What are Day Lilies?

If you’re looking for a drought resistant, long lived, hardy  and easy to care for perennial to solve some of your landscaping problems, then day lilies (Hemerocallis spp) may be just what you’re looking for.
With their arching sword like leaves and large trumpet shaped blooms, they create a colorful border.  Daylilies thrive in zones 3 to 9, in full to part sun, in most soils, but prefer a moist well-drained site. Keep your daylilies watered so both the foliage and blossoms are at their best.

Because they are so hardy, day lilies are a great choice for hard to landscape areas. Although each bloom lasts only for a day, the plant blossoms for up to six weeks. This is a longer season than most perennials, adding bright color to the garden for weeks. Choose different varieties that bloom at different times, and you can enjoy these colourful big blooms all summer long. Once a stem has finished blooming, remove it by cutting it off close to the ground.

Golden yellow daylilies brighten a border.

Day lilies prefer growing in full sun, but are not really fussy about it. They will continue to bloom, but will produce fewer and fewer blossoms if overcrowded. It’s best to divide the clumps every few years as they multiply and become overcrowded. By dividing daylilies into smaller clumps and replanting them, you give them more growing room, revitalizing the plants.

This crimson daylily is a favourite.

When to Divide Day Lilies

You can divide your daylilies almost any time. That’s how hardy they are. Early spring before the plants set buds and late summer or early fall after they have finished blooming are the best times. Lift the overgrown clump from the soil using a sharp spade or a garden fork.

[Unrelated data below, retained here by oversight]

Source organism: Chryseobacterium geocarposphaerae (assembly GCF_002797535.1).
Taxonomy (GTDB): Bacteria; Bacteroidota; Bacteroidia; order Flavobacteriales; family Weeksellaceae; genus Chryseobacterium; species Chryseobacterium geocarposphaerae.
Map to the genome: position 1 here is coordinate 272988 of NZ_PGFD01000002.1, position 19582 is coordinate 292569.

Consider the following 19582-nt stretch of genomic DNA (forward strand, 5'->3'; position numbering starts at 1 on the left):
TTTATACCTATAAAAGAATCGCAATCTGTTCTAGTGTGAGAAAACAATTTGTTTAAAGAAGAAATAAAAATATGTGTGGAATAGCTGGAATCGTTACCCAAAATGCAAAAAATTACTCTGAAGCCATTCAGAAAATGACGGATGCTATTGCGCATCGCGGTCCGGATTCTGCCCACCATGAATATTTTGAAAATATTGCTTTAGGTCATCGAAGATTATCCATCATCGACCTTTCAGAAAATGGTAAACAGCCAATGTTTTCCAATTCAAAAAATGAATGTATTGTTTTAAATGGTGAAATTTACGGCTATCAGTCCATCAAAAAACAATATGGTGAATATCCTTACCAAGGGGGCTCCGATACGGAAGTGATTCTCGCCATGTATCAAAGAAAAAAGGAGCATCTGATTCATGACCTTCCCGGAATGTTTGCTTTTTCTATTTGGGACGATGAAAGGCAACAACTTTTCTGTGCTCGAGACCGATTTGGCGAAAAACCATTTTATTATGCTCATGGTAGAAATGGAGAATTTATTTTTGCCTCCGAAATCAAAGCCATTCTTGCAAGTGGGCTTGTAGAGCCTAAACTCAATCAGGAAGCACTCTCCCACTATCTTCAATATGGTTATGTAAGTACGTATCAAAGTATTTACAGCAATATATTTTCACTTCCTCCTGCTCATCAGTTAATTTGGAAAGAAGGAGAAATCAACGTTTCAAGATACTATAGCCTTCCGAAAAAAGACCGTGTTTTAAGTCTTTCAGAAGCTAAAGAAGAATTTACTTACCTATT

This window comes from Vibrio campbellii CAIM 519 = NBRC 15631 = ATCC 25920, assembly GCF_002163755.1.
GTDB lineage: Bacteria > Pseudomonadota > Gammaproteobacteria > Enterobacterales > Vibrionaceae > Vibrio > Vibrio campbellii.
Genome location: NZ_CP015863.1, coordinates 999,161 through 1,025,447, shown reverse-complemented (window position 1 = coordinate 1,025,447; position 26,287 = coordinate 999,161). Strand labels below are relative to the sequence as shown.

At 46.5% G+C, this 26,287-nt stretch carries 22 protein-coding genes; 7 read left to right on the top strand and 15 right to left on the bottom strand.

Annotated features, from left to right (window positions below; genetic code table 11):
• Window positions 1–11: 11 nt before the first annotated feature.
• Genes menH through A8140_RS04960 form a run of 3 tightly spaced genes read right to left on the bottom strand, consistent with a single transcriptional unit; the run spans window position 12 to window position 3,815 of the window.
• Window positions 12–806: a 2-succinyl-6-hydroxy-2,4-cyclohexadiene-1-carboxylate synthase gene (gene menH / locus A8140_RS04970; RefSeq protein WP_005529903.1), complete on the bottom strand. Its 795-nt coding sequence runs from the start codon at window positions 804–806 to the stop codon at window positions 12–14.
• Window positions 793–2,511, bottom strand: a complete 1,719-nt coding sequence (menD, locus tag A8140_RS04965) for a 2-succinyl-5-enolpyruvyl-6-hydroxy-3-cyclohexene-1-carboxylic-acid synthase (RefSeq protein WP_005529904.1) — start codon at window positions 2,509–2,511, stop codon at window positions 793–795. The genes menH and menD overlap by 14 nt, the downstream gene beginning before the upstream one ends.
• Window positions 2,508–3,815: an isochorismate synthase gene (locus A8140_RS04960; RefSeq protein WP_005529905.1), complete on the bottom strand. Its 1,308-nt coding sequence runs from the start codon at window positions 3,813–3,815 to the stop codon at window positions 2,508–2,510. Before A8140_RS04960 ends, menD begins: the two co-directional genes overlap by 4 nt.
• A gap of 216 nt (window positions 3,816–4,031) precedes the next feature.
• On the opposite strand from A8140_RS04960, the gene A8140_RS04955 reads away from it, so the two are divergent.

Next, take two garden forks  and push the forks back to back into the midst of the clump.  This can take quite a bit of effort, since the roots and and tubers are twined together. Pull the garden fork handles apart, forcing the roots to separate into two smaller clumps.  If the clump is really large, separate it into several divisions.


This method works well, but if you don’t own two garden forks, you can divide day lilies  by cutting through the clump with a sharp spade or a knife. If your soil is loose, you may even be able to pull the separate tubers apart. Don’t worry about cutting some of the fleshy roots – they’ll still grow.

I’ve even washed the soil from an entire clump, freeing the roots from the soil. Separating them by hand into smaller divisions was easier. I then immediately replanted them, making sure to water each new planted clump well.

To replant the daylily divisions, dig a wide shallow hole about six inches wider than the rootball of your day lilies.  Place the rootball in the hole with the crown at the same level it was before you divided it. Fill around it, tamp the soil into place and water thoroughly. Add mulch around the plants to help retain moisture and keep weeds away while the plants re-establish themselves.

Leave the foliage on each clump if you’re dividing your daylilies in spring. If you’re dividing them in fall, trim back the foliage to about 8 inches so the new plants can put energy into establishing a strong root system.

By the following summer, you’ll be rewarded with even more of these lovely blooms gracing your gardens and borders.

About the Author

Nicki is a dedicated gardener, a creative artist and a published author. Passionate about what she does, her gardening articles, books and paintings reveal her love of nature and the western Canadian scene. She loves sharing her container garden success with others to inspire their creativity.

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